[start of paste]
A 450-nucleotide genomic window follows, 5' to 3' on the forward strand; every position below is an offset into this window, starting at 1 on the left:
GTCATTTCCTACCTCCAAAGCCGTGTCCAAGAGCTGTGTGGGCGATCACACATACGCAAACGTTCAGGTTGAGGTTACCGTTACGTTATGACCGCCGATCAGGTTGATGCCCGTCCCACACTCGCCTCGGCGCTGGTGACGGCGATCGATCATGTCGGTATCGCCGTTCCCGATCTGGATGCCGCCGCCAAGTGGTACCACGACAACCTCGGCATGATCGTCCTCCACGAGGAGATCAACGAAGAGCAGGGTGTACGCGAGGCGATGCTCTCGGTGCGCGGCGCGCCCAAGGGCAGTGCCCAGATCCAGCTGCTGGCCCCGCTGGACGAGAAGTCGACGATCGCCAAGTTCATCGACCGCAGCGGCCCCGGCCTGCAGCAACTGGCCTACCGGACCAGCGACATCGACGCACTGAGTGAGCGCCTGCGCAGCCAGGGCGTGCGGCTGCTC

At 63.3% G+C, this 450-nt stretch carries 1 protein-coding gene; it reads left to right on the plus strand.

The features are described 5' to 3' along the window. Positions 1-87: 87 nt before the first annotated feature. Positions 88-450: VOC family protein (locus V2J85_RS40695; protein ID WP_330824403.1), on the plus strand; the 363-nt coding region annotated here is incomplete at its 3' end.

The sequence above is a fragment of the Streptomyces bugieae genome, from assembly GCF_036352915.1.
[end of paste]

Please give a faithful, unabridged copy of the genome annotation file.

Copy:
A 450-nucleotide genomic window follows, 5' to 3' on the forward strand; every position below is an offset into this window, starting at 1 on the left:
GTCATTTCCTACCTCCAAAGCCGTGTCCAAGAGCTGTGTGGGCGATCACACATACGCAAACGTTCAGGTTGAGGTTACCGTTACGTTATGACCGCCGATCAGGTTGATGCCCGTCCCACACTCGCCTCGGCGCTGGTGACGGCGATCGATCATGTCGGTATCGCCGTTCCCGATCTGGATGCCGCCGCCAAGTGGTACCACGACAACCTCGGCATGATCGTCCTCCACGAGGAGATCAACGAAGAGCAGGGTGTACGCGAGGCGATGCTCTCGGTGCGCGGCGCGCCCAAGGGCAGTGCCCAGATCCAGCTGCTGGCCCCGCTGGACGAGAAGTCGACGATCGCCAAGTTCATCGACCGCAGCGGCCCCGGCCTGCAGCAACTGGCCTACCGGACCAGCGACATCGACGCACTGAGTGAGCGCCTGCGCAGCCAGGGCGTGCGGCTGCTC

At 63.3% G+C, this 450-nt stretch carries 1 protein-coding gene; it reads left to right on the plus strand.

The features are described 5' to 3' along the window. Positions 1-87: 87 nt before the first annotated feature. Positions 88-450: VOC family protein (locus V2J85_RS40695; protein ID WP_330824403.1), on the plus strand; the 363-nt coding region annotated here is incomplete at its 3' end.

The sequence above is a fragment of the Streptomyces bugieae genome, from assembly GCF_036352915.1.